Here’s an introduction to my husband Ken’s side of the family. Ken and his sister Kay grew up in Dalton, Ohio, where his father, Paul Badertscher, taught at the local high school. We’ll be talking about their mother’s food, but today Kay remembers another famous cook in their family and a vintage family restaurant.
By Kay Badertscher Bass
Note: Richard J. “Dick” Kohler (1924-2008) owner of the vintage family restaurant, was the half brother of Agnes Baer Badertscher who was the mother of Kenneth Ross Badertscher and Kay Badertscher Bass.
Curly fries, Nightmare Sandwiches, Coney Slaw Dogs, Banana Milkshakes…ah the memories and mouth watering sampling of the Dalton Dari-ette on Route 30 in Ohio. My uncle, Richard “Dick” Kohler, was the owner and in 1968 I was a very nervous 16 year old “Dairy Dolly”, learning the ropes.
How could I master the trick of making a frozen custard cone with a curly tip or a root beer float that did not react like a volcano when the soda was added to the frozen custard? Only once did I have the milkshake machine spindle cut through the paper cup, spewing milk, frozen custard and syrup all over my uniform and the floor. Thankfully Uncle Dick was a very patient and forgiving boss!
Although it was family-operated business, Uncle Dick was the true nucleus of the Dari-ette operation. Early in the mornings he would drive his pickup truck to the little white cinder block and brick building on the outskirts of Dalton, Ohio along U.S. Route 30. He would set up his apple peeler and start peeling potatoes, standing for several hours at a time to shape his curly french fries. Then a quick frying period began the cooking process of those marvelous potato delights. Many evenings after closing time he would scour the grill, mop the floor, clean the restrooms and burn the trash.
Many folks did not realize that as a young boy growing up on a small dairy farm during the Great Depression, Uncle Dick stepped on a pitch fork causing a life-long limp. He always seemed to maintain a quick smile and hearty laugh in spite of pain that I am certain he often endured from those long hours on his feet.
My mother recalled many Sunday afternoons in their family home during the Great Depression when the dishes had been washed and the kitchen cleaned, her brother Dick could be found at the stove whipping up a batch of candy. Mother said he usually was very successful making delicious confections with very few ingredients. She only lamented the fact that he often did not clean the dirty dishes after he was finished, leaving that chore for his mother or sisters. She theorized those times in the kitchen laid the foundation for later years when Uncle Dick switched from dairy farming to dairy delights at the Dari-ette.
The Dari-ette had a large “walk in” refrigeration vault in the center of the building that was the only cooled area of the building for years. The summers could be quite unpleasant inside that buidling, with so many refrigeration units, grill and fryer vying for top output of heat. One especially hot day, no one could locate Uncle Dick, although his familiar pickup truck was in the rear parking lot. A final search revealed his secret retreat: the “walk in”, where he was calmly reading the newspaper while seated, cool as a cucumber, on an empty, upturned plastic container. As I recall, it was only a year or two later when he agreed to install window air conditioning units, much to the joy of his employees.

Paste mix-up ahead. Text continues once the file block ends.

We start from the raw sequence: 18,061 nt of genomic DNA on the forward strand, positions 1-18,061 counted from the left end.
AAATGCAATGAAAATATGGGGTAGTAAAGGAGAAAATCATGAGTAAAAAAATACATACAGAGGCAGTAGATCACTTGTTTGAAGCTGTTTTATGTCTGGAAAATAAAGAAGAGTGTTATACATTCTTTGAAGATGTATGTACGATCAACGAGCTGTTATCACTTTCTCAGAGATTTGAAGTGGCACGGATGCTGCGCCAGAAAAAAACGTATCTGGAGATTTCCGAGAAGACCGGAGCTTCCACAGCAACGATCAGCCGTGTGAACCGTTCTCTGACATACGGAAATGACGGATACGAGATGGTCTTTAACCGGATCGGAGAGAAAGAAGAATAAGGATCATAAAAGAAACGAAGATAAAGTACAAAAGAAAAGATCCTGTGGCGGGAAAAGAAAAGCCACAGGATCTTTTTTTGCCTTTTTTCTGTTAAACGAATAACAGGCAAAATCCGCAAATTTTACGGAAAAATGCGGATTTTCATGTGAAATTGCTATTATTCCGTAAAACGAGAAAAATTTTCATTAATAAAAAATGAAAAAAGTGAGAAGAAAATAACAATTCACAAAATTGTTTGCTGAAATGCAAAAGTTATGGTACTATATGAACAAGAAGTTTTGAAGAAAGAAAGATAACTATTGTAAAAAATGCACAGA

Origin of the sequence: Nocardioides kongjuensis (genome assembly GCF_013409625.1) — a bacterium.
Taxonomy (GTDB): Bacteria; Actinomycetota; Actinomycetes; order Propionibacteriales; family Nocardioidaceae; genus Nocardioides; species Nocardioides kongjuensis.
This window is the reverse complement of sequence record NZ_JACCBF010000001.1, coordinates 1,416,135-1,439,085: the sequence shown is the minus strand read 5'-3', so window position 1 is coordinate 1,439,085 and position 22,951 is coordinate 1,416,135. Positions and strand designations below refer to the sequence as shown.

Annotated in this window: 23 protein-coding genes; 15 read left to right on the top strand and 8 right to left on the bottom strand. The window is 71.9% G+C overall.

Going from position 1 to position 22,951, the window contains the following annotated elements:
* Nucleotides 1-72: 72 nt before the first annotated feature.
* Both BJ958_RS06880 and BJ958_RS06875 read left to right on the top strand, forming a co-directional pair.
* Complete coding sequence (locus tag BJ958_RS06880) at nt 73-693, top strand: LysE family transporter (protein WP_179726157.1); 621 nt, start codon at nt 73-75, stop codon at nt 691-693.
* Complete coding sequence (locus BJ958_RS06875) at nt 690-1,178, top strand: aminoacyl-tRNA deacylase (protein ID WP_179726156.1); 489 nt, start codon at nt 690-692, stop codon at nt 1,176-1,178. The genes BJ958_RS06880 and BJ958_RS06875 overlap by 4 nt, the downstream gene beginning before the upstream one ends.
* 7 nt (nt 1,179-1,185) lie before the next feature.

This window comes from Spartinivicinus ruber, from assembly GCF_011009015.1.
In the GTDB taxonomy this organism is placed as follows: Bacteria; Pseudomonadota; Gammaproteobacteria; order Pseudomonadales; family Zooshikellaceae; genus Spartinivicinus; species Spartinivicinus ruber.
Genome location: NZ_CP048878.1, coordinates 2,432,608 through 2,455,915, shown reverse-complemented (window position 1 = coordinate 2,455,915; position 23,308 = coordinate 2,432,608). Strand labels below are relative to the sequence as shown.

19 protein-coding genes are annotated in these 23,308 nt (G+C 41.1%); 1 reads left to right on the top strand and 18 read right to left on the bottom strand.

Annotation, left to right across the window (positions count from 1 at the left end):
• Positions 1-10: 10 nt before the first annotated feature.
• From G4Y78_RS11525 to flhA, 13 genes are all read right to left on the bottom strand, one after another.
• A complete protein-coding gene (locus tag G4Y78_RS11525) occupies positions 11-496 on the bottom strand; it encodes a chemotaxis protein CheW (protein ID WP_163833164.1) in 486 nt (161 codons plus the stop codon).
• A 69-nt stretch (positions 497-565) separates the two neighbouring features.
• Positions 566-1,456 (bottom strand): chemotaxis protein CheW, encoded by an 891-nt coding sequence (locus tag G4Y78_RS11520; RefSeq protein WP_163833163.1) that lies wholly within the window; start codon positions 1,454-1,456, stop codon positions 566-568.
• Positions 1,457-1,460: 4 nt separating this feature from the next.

I remember the 1969 night Neil Armstrong walked on the moon. Uncle Dick rigged a small black and white portable TV set on top of the frozen custard machines enabling those of us working that evening to witness an historic event.
Banana Milkshakes were made with real bananas and Uncle Dick added a “secret ingredient” to the hot fudge sauce that made it downright addictive. There was a special flavor of frozen custard featured each week. Some of the more popular ones were peanut butter, peach, mint, and maple walnut. These were usually coupled with chocolate frozen custard to make a “twist” cone, combining both flavors. We even made ice cream sandwiches, layering the frozen custard between two chocolate cookies.
Foot long Coney Slaw Dogs were [and still are] a popular item. The 12-inch hot dogs were steamed, then inserted into a warm bun, topped with delicious Coney Sauce (aka mild chili sauce) and a vinegar-based coleslaw. The slaw was a recipe Uncle Dick made in large glass condiment jars and stored in the refrigerator. The recipe is actually a secret, but the one below is very similar.
The “Nightmare” sandwich was an original idea of Uncle Dick’s and it requires a very hearty appetite to finish one. It needed an extra large bun to hold all of the meat and extra ingredients. Sorry, dear reader, you’ll simply have to go to the Dari-ette to sample one to find out what those ingredients are. However, if your curiosity gets the better of you, here’s a picture from the Dari-Ette’s web page– a photo of my cousin Dave and wife, Gilda holding a Nightmare sandwich.
Uncle Dick’s son, Dave, once remarked while working frantically at the grill, “Doesn’t anyone cook any longer on Sunday evenings?” No, Dave, not in Dalton, Ohio!
[Note: The Dalton Dari-ette is now owned by Dick’s son-in-law and daughter, after being owned for many years by son Dave, which means it is truly a vintage family restaurant–since it has been in the family for almost all of 53 years.]